Wednesday, October 28, 2009

Arthur C Clarke's "Hate" aka "At the End of Orbit" (novelette, revenge): This Hungarian man hates Russians

Quote from short story titled Hate aka At the End of Orbit by Arthur C ClarkeI've a feeling the impact this story will have on a reader will depend on opinions reader holds about Russia - story takes essentially an anti-Russia stand, particularly about some sort of Russian interference in Hungary. I'm not familiar with relevant political situation, & I grew up at a place where there was essentially no Russian propaganda - pro or anti. So I take political opinions here as just another story teller's version.

Story summary.

"Szabo Tibor, late of Budapest" is the man assigned the job of tying a rope (cable?) to a Russian space capsule that has "been round the moon a couple of times" & has now on return crashed near New Guinea in the Pacific, so pearl mining ship Arafura (of which he's crew member) can drag it to a nearby island to claim bounty. They don't report the location of find immediately to protect the location of their pearl mining patch from other miners.

But Tibor has a grudge against Russians - his brother Theo had died stepping on a Russian mine. While setting up the capsule for under sea ride, he will learn the capsule has a live occupant with 5 hours oxygen supply. He will learn this by getting in conversation where (I think) Tibor touches his helmet to hull & is heard inside, but response from inside is yes/no via taps on hull. Finally he will tell the astronaut about his revenge plan - how he will make sure the rope keeps breaking on the way so capsule won't surface for over 5 hours.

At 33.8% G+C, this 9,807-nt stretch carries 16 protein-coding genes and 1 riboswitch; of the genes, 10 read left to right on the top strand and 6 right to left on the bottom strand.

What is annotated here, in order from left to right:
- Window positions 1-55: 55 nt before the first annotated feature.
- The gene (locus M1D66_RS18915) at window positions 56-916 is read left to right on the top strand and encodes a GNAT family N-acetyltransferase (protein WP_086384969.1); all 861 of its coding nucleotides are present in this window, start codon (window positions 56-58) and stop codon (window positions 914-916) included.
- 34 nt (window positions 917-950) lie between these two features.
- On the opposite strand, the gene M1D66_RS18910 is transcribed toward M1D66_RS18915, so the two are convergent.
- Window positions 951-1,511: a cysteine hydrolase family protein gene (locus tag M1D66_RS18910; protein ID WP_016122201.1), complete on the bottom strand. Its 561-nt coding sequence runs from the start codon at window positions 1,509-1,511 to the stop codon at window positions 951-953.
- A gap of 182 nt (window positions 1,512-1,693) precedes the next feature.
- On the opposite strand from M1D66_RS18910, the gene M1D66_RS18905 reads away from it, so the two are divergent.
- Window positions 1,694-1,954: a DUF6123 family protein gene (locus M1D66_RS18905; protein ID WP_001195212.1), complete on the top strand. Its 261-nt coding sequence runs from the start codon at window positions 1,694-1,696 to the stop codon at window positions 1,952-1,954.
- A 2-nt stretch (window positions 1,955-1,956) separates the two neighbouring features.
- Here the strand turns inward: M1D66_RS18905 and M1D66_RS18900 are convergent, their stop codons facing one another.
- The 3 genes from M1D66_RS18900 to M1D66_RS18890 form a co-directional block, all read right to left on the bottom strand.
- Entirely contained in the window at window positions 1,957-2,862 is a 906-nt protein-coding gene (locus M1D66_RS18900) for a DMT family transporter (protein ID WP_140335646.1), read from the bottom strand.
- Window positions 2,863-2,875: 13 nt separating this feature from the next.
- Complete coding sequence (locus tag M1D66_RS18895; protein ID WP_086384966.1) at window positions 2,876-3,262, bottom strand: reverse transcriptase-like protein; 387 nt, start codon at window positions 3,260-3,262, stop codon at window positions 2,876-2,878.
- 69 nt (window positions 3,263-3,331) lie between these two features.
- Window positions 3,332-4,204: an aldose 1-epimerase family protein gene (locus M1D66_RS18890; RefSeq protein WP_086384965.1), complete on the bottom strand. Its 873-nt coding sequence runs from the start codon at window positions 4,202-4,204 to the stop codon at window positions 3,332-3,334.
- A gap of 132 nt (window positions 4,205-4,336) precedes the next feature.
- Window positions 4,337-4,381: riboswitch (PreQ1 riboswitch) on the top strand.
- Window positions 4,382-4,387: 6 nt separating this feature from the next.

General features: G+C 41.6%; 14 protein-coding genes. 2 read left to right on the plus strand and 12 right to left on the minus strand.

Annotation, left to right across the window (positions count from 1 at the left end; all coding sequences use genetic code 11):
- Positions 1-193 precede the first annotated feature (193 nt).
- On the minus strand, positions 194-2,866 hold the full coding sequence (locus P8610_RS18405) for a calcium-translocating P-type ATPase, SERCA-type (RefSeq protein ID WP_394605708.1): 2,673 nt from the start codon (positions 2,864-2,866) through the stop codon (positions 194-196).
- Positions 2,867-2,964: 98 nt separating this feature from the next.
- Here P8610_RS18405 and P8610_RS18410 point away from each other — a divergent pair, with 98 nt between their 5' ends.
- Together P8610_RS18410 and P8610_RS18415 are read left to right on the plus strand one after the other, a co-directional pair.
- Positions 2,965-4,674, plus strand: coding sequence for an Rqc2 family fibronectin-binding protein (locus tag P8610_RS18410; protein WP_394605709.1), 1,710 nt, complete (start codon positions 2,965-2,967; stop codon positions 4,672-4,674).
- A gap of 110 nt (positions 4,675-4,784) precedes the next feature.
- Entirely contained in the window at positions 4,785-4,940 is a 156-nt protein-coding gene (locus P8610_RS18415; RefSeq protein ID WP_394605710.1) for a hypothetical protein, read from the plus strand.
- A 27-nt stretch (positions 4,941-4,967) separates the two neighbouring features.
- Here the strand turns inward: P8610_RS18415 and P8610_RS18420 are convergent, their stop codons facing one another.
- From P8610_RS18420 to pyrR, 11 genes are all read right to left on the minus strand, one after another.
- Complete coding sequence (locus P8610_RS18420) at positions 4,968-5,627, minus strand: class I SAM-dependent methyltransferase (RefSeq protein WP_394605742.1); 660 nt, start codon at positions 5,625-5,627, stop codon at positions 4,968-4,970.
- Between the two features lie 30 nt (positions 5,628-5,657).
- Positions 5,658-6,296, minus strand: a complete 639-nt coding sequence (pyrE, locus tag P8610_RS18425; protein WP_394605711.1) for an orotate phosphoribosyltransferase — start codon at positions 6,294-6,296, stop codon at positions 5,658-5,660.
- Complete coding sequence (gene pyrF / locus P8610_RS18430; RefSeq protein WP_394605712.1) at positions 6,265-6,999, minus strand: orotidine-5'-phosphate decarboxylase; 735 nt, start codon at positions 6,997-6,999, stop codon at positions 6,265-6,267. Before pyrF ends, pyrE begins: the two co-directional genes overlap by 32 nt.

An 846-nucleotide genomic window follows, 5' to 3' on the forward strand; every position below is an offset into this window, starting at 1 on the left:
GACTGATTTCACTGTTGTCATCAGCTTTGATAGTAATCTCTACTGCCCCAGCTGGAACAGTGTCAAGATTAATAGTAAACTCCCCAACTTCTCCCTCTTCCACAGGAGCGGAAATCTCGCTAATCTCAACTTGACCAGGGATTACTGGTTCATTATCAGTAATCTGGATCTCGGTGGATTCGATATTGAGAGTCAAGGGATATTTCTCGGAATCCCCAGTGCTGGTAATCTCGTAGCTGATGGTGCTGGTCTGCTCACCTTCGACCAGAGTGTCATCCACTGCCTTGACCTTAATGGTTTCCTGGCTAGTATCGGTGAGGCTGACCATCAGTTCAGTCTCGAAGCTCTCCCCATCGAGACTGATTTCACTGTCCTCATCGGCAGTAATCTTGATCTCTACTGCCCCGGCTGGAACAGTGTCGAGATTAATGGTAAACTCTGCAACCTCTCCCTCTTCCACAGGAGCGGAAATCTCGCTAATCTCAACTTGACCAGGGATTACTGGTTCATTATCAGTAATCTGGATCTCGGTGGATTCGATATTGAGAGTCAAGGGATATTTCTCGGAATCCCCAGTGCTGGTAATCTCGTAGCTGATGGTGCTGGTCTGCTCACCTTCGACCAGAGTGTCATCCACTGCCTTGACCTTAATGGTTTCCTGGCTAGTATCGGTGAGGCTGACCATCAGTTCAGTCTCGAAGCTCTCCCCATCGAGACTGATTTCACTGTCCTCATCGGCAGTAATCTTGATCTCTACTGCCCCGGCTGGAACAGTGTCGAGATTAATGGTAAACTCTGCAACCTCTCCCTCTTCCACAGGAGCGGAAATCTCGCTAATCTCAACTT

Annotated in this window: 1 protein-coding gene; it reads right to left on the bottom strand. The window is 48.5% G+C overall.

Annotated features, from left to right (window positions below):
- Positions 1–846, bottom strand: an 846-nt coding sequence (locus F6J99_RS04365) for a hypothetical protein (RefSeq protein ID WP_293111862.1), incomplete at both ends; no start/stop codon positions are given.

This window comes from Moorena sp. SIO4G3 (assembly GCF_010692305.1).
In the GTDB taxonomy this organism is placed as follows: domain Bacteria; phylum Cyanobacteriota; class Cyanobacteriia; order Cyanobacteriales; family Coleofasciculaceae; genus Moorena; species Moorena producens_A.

Well, eventually it will take even longer to reach for safety than planned, as the wreck gets stuck in sand near shore. And his shipmates find to their horror the nature of the wreck - none other than Tibor knew of human occupant - a tiny woman. And the dead astronaut will get her revenge too - she has prepared a spool of tape that apparently has a record of her conversations with Tibor during "rescue".


I'd read it a while back, & might have confused an occasional detail.

Collected in.

  1. "The Collected Stories of Arthur C Clarke".
  2. Arthur Clarke's "Tales of Ten Worlds".

Fact sheet.

First published: If, November 1961 as "At the End of Orbit".
Rating: B.
Author's introduction to the story in Collected Stories: "In 1960, William MacQitty (A Night to Remember) ... asked me to write a movie treatment entitled 'The Sea & the Stars'. Nothing came of the film so I turned it into a short story, entitled 'Hate'. If magazine retitled it, but I prefer the original: more punch."
Related: Stories of Arthur C Clarke.